Last week, the Paramount Network debuted on pay TV services across the country. It has been through so many changes over the past 35 years that it’s the perfect example of Kilgore’s First Law of TV: Every channel, regardless of original niche, becomes like every other channel.
(There is one exception, thank goodness. Please hang in there, Turner Classic Movies!)
What was the road to the Paramount Network? Wikipedia says it started on March 7, 1983 as The Nashville Network (TNN) featuring country music and NASCAR events. Gaylord Entertainment Company bought TNN in 1987. After Gaylord bought Country Music Television in 1991, it shifted TNN’s music programming to CMT. In 1995, Westinghouse/CBS bought both TNN and CMT, and Viacom acquired them in 1999.
Under Viacom ownership, TNN began to target a broader audience with general entertainment programming, as well as roller derby and wrestling. These changes culminated with TNN being rebranded as The National Network in September 2000, coinciding with its acquisition of WWF Raw. The network continued its shift to general entertainment with subsequent acquisitions, such as CSI and the Star Trek franchise.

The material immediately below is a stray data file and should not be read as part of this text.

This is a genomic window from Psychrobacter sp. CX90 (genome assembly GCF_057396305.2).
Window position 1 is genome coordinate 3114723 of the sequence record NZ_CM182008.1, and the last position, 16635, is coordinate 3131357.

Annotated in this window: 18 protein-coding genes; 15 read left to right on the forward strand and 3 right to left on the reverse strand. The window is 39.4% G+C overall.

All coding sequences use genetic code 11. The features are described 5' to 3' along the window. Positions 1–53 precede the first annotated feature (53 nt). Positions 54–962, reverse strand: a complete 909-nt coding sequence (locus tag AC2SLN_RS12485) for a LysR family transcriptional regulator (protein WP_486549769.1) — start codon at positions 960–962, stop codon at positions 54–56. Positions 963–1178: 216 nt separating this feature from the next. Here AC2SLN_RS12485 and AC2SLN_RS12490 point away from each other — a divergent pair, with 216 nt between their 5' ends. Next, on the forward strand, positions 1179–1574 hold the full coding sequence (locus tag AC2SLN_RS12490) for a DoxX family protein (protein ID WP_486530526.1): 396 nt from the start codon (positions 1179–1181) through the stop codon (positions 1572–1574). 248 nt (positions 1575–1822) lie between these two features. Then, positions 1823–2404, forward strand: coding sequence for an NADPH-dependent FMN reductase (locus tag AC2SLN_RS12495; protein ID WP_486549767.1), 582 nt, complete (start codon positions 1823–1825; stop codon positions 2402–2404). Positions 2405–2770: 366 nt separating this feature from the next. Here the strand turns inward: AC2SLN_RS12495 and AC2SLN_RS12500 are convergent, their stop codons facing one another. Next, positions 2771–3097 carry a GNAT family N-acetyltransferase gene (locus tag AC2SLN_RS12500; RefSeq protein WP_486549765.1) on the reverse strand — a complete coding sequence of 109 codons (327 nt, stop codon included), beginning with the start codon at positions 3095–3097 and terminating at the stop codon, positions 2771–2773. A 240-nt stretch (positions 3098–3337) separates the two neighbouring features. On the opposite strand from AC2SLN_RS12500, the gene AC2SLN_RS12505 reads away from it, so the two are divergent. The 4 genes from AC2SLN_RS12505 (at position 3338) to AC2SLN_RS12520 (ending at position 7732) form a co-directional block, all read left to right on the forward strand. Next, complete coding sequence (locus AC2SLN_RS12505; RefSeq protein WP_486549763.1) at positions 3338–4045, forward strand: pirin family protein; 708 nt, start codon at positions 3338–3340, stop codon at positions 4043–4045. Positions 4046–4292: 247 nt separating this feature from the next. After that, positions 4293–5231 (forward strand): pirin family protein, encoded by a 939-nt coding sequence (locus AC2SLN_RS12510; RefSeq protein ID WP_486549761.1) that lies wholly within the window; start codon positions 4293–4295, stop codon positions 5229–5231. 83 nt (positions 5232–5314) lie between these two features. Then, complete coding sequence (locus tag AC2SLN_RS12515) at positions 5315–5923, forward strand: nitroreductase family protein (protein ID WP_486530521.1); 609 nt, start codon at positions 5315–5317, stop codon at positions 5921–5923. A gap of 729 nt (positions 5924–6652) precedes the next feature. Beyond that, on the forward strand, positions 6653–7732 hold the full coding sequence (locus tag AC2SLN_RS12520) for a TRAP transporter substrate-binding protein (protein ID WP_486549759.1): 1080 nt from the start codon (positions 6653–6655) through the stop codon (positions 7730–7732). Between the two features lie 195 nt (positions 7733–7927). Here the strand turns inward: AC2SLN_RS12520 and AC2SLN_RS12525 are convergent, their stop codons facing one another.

In August 2003, TNN relaunched as Spike TV — the “first network for men”. The new branding was marked by an increase in original programming targeting a young adult male audience. In June 2006, Spike repositioned its branding with a more explicit focus on the action genre. In 2010, Spike re-branded with a wider demographic reach and an increased focus on reality series. In 2015, the network re-branded again to emphasize gender-balanced series such as Lip Sync Battle and a return to original scripted programming.
And that brings us to last week, when Spike re-branded as Paramount Network as part of an effort by Viacom to give the company a general “flagship” outlet for original scripted series (positioning the network as a competitor to other “premium” basic cable networks such as AMC and FX).
Because of its predecessors’ long history and Viacom affiliation, Paramount launched with about 80% of US TV households, a number that would be impossible if it had launched from scratch. That shows the value of any beachhead on the cable lineup, and is one of the main reasons why my First Law should remain true for as long as there is televison.